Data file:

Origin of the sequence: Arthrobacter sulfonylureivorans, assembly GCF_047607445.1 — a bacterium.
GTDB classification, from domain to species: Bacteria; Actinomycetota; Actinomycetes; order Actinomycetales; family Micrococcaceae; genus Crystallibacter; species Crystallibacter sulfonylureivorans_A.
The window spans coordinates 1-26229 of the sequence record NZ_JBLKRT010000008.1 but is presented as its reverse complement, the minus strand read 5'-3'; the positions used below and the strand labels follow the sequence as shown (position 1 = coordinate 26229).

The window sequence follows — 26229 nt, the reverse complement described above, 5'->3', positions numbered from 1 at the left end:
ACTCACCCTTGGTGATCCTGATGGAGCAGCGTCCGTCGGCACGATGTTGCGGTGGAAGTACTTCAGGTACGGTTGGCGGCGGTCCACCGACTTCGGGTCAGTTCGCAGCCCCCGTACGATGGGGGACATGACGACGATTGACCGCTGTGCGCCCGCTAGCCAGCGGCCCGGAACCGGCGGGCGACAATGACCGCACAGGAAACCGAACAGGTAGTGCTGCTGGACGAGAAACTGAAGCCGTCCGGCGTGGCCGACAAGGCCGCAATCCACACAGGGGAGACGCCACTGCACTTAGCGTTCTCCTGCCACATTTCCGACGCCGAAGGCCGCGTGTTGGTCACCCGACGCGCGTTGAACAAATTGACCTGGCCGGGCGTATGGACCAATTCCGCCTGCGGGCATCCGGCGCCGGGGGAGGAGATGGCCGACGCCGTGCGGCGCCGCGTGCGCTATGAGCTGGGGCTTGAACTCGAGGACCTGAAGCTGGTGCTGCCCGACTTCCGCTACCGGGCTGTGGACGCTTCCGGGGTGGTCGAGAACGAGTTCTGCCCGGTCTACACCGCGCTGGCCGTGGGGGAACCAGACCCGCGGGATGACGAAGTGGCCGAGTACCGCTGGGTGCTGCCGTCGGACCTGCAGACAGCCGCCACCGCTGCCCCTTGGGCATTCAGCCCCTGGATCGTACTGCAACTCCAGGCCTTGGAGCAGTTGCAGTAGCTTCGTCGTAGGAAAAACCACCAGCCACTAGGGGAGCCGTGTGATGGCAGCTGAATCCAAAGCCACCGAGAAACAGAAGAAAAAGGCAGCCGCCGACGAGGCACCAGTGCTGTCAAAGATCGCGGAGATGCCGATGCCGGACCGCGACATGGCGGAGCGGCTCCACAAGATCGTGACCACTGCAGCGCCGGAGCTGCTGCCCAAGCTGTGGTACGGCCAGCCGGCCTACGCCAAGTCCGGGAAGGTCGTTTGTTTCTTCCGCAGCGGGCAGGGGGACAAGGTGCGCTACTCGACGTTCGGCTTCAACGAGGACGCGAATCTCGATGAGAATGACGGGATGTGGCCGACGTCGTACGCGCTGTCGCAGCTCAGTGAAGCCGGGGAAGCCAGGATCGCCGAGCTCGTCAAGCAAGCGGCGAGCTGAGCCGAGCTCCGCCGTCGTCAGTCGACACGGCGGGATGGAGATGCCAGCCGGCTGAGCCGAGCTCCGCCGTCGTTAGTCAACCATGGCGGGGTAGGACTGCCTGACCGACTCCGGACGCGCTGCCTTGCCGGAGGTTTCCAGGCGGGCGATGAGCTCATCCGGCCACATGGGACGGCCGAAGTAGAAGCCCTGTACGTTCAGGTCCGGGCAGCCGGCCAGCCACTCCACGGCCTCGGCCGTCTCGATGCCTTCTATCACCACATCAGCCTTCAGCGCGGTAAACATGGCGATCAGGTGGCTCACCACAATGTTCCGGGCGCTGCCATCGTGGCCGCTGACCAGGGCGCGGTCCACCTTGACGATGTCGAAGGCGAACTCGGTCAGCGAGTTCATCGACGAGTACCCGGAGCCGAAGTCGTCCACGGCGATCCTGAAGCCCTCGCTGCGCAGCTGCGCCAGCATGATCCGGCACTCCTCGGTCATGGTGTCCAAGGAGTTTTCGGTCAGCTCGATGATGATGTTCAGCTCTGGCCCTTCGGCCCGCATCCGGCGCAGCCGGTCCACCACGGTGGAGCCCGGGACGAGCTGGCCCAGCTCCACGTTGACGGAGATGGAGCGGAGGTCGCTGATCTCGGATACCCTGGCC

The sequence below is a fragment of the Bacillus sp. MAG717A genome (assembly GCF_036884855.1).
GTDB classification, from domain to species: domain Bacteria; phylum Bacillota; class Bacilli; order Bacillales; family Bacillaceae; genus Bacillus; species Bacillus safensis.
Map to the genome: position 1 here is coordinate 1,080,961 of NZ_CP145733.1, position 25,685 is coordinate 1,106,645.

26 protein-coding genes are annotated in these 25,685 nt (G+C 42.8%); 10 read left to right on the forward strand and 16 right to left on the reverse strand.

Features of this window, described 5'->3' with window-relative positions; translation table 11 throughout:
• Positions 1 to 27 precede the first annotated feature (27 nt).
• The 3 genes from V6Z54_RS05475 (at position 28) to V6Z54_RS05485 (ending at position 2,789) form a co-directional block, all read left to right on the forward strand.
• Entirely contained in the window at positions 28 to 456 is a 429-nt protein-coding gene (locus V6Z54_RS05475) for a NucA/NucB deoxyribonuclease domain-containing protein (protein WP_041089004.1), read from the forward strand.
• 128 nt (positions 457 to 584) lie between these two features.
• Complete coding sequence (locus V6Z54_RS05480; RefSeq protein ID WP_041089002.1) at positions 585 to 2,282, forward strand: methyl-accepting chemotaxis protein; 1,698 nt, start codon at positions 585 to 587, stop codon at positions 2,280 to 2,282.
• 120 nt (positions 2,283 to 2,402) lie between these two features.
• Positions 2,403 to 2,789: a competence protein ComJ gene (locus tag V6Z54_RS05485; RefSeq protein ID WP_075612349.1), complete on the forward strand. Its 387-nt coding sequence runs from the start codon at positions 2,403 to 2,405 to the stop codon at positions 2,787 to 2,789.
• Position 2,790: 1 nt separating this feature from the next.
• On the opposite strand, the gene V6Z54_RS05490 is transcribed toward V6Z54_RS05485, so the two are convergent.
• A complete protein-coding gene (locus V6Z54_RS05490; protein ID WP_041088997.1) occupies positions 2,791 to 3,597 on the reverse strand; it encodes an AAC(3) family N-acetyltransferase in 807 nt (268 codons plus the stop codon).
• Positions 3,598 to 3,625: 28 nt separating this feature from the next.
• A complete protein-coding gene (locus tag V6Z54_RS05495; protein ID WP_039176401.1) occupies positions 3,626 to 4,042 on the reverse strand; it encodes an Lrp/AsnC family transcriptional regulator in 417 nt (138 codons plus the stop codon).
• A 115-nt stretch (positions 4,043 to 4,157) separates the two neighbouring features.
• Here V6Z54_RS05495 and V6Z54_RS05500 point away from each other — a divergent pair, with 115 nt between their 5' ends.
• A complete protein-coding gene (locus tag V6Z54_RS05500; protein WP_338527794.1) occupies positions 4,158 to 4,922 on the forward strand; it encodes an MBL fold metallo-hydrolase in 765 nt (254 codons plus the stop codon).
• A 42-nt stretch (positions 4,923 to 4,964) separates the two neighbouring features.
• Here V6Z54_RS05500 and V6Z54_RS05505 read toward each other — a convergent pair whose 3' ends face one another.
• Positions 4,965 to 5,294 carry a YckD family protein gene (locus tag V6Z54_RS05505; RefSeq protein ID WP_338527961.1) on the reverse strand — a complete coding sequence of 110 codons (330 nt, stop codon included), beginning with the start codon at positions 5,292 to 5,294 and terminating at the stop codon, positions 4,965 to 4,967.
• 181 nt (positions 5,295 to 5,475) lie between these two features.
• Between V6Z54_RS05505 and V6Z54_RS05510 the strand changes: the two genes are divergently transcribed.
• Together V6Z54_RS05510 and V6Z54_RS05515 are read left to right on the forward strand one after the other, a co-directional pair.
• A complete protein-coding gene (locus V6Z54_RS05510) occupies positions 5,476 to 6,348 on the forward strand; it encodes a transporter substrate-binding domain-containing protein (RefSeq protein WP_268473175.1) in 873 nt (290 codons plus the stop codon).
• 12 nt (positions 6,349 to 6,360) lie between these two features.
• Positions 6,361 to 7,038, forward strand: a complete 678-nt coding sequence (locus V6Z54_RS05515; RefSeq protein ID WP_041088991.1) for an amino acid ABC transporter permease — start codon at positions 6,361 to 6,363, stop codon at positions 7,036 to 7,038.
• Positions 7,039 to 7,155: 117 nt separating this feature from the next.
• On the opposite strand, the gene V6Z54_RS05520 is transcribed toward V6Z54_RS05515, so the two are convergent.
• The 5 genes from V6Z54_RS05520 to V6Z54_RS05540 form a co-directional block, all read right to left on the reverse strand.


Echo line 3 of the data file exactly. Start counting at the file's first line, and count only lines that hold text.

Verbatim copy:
The window spans coordinates 1-26229 of the sequence record NZ_JBLKRT010000008.1 but is presented as its reverse complement, the minus strand read 5'-3'; the positions used below and the strand labels follow the sequence as shown (position 1 = coordinate 26229).